Still, it's a pretty cool idea. Would be even cooler if they also listed non-free operating systems even if it's just to maintain a list for future reference.
Should be archive.org instead of sourceforge.net...
I'm on the lookout for some obscure stuff. Older versions of OS/400, AIX, MP-RAS etc. Not even sure where to look.
I don't know what last release date was, I don't know how many bits, for which target architecture(s) is the OS intended, x86 32bit? X86 64bit? PPC? I don't know if the system is based on Linux or if it is something else.
I can't do any sorting, only scrolling.
That leaves out a couple of couple of interesting ones :(
> The most important criterias are:
> 1. The system has been published under a license which lets us offers it to share and download.
> 2. The system has been not under development more than 1 year or
> 3. The system’s developer announced finishing and/or closing down the project or
> 4. The system’s developer stopped development a version of the system so we can archive it, but other versions are still under development
> 5. The system’s image is available to get so we can move it to our download server and create a web page.
Both ReactOS and Hurd are under active development, but your joke is even more funny given the scope of ArchiveOS :-)
Like, how young are we talking about?
I wish there were a free software company run entirely by under-18s. Schools are generally under-equipped to teach computer science. Parents are paying for food and shelter, and volunteer work can't be taxed. Government agents can't bribe minors, so I think the risk of backdoors is low. Companies can't have bizarre rules about intellectual property and side projects. There were some leetcode-style competitions (e.g. I went to SOI, the Schweizer Informatikolympiade) but no seriously major projects specifically for young people.
With the Raspberry Pi now taking the education market away from Apple, I hope that Linux will continue to mature and grow as the community goes on to university and jobs. I also think that Bitcoin has a niche with young people, who are not allowed to get credit cards from banks until age 18. I'm not worried about the social influence; I appreciated my online friends at that time because my parents' house in the countryside was physically far away from other kids.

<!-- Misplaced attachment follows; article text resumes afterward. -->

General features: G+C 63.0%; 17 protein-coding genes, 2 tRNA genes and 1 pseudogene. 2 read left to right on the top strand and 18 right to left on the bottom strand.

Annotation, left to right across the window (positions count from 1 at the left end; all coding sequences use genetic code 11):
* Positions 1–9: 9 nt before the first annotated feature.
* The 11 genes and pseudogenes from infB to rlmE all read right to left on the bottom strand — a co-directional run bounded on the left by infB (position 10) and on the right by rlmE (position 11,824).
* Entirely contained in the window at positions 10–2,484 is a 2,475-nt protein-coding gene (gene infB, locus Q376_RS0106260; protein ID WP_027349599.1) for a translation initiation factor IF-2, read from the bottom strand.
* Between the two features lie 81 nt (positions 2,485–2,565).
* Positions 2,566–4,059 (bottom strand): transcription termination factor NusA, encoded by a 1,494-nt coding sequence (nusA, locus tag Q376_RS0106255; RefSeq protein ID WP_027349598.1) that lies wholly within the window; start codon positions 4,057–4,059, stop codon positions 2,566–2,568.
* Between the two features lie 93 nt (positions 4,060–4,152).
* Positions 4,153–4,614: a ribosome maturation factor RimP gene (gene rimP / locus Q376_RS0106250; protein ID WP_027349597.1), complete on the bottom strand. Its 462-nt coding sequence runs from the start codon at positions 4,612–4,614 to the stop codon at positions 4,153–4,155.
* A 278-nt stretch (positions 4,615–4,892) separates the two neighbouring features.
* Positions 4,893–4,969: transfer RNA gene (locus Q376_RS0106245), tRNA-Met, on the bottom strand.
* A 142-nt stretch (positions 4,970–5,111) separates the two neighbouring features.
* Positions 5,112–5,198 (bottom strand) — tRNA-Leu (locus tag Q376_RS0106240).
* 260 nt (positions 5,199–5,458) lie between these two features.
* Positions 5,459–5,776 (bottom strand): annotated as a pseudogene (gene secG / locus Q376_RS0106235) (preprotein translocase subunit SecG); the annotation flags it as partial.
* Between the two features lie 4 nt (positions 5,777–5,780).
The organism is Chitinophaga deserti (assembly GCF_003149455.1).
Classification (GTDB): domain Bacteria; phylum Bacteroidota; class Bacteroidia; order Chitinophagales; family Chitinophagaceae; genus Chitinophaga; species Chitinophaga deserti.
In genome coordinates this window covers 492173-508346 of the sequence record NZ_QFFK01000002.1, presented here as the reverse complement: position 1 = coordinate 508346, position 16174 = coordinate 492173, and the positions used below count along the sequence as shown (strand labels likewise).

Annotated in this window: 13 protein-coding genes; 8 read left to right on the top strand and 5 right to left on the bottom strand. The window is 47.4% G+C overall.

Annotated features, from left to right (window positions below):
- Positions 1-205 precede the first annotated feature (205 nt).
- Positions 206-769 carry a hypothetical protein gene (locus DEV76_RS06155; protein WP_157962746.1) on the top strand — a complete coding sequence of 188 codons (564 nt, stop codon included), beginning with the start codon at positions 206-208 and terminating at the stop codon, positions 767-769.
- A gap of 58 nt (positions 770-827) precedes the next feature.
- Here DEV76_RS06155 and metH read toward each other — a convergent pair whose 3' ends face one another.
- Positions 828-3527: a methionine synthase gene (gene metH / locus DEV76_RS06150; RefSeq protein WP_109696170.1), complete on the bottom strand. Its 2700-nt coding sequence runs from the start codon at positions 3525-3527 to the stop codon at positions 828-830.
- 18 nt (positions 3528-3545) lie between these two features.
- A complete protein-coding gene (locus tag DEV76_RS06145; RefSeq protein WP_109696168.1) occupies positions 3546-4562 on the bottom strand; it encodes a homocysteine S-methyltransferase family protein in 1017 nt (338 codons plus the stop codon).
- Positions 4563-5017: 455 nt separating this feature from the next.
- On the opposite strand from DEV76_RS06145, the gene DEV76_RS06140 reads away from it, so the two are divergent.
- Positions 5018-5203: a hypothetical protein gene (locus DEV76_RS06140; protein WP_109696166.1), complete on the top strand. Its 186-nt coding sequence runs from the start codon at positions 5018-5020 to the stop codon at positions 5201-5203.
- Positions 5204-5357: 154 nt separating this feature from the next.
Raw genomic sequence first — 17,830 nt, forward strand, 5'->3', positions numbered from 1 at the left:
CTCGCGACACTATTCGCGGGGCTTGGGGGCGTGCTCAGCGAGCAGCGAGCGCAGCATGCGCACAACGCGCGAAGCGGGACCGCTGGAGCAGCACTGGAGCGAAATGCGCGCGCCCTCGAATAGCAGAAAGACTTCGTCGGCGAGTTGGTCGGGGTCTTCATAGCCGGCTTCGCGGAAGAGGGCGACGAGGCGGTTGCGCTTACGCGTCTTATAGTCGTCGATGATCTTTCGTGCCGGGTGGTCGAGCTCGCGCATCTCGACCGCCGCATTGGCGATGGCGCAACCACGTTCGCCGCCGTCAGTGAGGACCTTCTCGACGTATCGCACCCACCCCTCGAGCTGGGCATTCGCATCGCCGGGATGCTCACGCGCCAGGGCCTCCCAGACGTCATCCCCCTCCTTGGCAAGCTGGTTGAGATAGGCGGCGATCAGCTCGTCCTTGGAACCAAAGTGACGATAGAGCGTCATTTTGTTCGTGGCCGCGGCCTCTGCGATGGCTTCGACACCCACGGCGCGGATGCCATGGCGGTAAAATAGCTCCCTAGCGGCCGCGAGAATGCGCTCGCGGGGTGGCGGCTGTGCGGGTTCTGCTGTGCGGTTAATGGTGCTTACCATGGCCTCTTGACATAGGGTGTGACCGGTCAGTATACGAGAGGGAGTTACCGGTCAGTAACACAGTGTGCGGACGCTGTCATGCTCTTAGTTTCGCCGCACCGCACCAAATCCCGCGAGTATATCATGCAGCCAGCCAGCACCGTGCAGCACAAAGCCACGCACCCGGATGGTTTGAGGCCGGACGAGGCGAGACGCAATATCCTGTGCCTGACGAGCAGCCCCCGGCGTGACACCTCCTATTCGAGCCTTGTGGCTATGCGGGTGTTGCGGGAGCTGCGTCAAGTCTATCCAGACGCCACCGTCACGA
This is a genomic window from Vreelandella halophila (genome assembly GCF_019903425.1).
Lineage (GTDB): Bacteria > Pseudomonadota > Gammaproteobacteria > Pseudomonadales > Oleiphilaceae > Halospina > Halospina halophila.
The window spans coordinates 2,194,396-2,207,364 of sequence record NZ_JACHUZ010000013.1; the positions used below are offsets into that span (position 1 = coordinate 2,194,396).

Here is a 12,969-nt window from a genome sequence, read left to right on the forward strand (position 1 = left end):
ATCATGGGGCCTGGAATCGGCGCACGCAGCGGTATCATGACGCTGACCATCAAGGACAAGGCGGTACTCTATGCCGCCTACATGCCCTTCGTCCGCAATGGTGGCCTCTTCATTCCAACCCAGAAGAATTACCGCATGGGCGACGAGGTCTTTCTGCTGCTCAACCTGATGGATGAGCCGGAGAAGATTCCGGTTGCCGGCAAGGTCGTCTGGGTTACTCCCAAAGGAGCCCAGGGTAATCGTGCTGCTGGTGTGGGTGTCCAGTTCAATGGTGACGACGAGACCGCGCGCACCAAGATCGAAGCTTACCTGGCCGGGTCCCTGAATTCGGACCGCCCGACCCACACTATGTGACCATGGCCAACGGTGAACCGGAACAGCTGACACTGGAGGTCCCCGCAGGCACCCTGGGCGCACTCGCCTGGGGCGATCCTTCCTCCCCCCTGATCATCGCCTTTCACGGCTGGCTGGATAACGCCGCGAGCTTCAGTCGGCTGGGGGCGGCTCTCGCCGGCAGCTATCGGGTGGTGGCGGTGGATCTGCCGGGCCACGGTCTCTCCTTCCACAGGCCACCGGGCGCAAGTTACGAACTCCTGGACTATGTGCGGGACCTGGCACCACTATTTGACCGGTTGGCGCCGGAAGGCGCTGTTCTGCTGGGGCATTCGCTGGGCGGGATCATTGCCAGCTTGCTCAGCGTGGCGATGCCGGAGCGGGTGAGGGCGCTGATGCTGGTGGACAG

Government gets around a lot of rules by paying contractors for things which they acquire or develop in unscrupulous ways. We had hacker groups in my school. I wouldn't trust most of them if there were large amounts of money on the line or opportunities to have secrets/power others didn't have. There's always a set that would go for that doing even more damage than the average older person.
"Companies can't have bizarre rules about intellectual property and side projects."
They can. They'll just have to get the parents' consent. The kids are then forced to choose to not participate to avoid the conditions or participate despite the conditions. Most will participate.
I agree with you, though, that we need more programs hitting schools getting them more activities to do around building and coding things. There's a lot of potential. Funny that you were coding things on TI-84's cuz we were doing same thing on older calculators to sneak fun into classes where no gaming devices were allowed. :) Plenty of stuff we were doing mainly limited by lack of people who knew things and money. Also, you'd get posers or folks overselling their skills that end up wasting people's time or making them think a sub-field has more bullshitters than it does. Having good resources from real talent easily accessible helps counter that a bit.
It's why I like the makerspace movement so much, esp recent trend of combining them with libraries: